How to Prospect Without Cold Calling

Fill your sales pipeline without cold calling.

Jeb Blount
3-minute read


Most salespeople at one point or another complain that they hate cold calling. But what if your industry legally prohibited cold calling as a means of generating prospects? How would you fill your pipeline? In this episode we answer a question from a listener in just that situation. Pay attention because there are lead generation lessons here for everyone.

Lindsay, a sales professional from the United Kingdom wrote us with this question:

I have just finished studying CeMap in preparation for getting started as a mortgage advisor. Under the current Financial Services Authority here in the U.K., the mortgage market is currently heavily regulated, and during the course of my studies, it was mentioned in the course work that cold calling is banned (where cold calling is defined as calling anyone, where the client has not requested or arranged to be called back). So under the definitions provided, calls can only be made to prospects where they have initiated the sale by requesting an appointment/information, or if they are a current client, and you are providing a follow up sale.  So I am curious as to any tips on how to generate prospects in the market that doesn't involve making cold calls.

Lindsay, if you’ve listened to this podcast long enough or read my articles on the subject you know that I advocate a balanced approach to prospecting. This means, based on your industry, territory, and tenure in your position you develop a prospecting system that includes measured amounts of cold calling, referrals, networking, trade shows, advertising, and direct mail.

Generally when a salesperson is new to a territory or industry the balance becomes heavily weighted with cold calling because this is the fastest way to put new prospects into the sales pipeline. Unfortunately, due to industry regulations this core prospecting methodology is not available which means, for you, getting started in the mortgage industry will be an uphill battle which will require patience and persistence.

Because of your particular situation the key to success will be getting people to call you. There are several ways to make this happen.

Advertising. It is likely that any mortgage provider organization you join will be doing some type of advertising to generate leads. If not you will want to research where and how you can advertise. Consider consumer real estate magazines, direct mail, display advertising, and online search engine based advertising. Just be careful to comply with industry regulations in all of your advertising.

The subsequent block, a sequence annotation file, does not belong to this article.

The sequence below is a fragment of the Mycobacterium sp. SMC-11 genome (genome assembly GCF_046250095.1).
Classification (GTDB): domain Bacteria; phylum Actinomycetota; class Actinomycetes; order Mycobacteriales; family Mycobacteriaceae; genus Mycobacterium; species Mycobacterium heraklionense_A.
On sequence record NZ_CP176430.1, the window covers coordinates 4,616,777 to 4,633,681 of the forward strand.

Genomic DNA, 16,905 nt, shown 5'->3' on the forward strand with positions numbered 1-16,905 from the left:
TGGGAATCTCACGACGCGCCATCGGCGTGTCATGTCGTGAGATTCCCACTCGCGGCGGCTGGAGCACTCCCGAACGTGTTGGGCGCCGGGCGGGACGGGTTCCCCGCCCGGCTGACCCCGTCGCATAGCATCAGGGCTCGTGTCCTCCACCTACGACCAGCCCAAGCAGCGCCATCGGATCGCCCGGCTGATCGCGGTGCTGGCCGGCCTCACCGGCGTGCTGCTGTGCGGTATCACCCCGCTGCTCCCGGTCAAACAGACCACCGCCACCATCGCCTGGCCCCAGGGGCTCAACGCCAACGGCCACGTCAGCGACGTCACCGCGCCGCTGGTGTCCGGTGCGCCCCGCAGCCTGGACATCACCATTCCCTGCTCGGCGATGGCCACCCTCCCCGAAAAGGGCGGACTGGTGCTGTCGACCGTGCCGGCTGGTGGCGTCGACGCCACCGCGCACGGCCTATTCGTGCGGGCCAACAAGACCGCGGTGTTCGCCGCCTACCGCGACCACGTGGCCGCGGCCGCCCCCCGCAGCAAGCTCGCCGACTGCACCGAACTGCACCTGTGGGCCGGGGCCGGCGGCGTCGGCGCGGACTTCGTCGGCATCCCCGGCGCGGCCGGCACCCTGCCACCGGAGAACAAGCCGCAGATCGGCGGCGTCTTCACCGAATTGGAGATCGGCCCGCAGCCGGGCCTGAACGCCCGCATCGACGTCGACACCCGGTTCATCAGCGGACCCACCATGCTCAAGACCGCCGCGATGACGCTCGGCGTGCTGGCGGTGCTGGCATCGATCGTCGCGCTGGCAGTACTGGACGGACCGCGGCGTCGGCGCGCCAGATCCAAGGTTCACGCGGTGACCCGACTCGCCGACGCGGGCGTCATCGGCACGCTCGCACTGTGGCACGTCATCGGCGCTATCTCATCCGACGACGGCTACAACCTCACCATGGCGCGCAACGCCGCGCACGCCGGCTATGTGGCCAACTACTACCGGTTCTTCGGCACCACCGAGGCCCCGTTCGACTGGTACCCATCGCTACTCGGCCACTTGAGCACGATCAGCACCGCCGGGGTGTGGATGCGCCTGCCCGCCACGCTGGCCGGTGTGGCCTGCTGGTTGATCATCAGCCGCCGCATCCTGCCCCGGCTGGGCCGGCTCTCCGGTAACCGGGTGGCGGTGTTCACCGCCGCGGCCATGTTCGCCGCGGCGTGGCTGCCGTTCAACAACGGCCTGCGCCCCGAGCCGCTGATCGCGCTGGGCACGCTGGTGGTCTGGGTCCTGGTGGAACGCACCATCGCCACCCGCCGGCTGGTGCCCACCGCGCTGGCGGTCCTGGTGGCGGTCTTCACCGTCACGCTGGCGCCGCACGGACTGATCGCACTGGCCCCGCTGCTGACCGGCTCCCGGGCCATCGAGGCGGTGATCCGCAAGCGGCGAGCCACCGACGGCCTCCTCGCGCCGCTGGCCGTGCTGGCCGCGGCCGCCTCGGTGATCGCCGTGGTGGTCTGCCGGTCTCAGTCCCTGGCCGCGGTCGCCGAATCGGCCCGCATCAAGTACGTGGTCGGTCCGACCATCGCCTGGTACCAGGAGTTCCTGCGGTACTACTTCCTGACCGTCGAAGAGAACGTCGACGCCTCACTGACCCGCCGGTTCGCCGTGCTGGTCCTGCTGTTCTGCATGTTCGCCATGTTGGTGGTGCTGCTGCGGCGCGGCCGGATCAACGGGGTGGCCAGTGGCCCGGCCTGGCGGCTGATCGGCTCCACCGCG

Trade Shows. Trade shows, festivals and home shows can be a powerful way to generate leads without cold calling. Just set up a booth, develop a fun give-a-way or raffle, and collect the names and numbers of people who give you permission to call them.

Develop an Online Presence. An important part of your lead generation strategy will be your online presence. Trust me when I say that you are going to get Googled. This is the Age of Transparency and people are going to check you out. The important thing here is to manage the information they get when they find you. Set up professional profiles on the major social networking engines like Facebook, LinkedIn, Plaxo and SalesGravy.com. Set up your own website with a professional picture of yourself and a blog where you can write about mortgage related issues.

Referrals. Your most powerful prospecting tool will be referrals. For you there will basically be three kinds – personal referrals, customer referrals and professional referrals.

  1. Personal referrals come from friends, family and acquaintances. These are people who know you and are willing to send prospects your way. Be sure to let your personal connections know that you are in the mortgage business and (this is critical) keep letting them know so they don’t forget about you.

  2. Customer referrals come from folks you have helped get mortgages. The critical task here is developing a systematic process for both asking for referrals after closing and maintaining long-term contact with these former clients so they think about you first when one of their friends are family members needs a mortgage.

  3. Professional referrals come from others in the real estate and financial services industry. To generate these referrals you must form relationships with and become a resource to the professionals who service potential home buyers. Real Estate agents don’t get paid until their clients obtain a mortgage and close on the home. These Real Estate agents are eager to connect their clients with lenders like you who can help them quickly qualify for and get a mortgage. The more of these relationships you can build the greater your prosperity will be. The key here though is taking a long-term, patient approach to networking and relationship building.

Striking a balanced approach to prospecting is the most effective means of filling your sales pipeline no matter your industry product or service. However, you must remember in sales, activity is everything. Unless and until you develop the self-discipline for consistent, daily prospecting activity you will never reach your full earning potential no matter your best intentions. This is Jeb Blount, the Sales Guy. If you have a sales question please send it to salesguy@quickanddirtytips.com.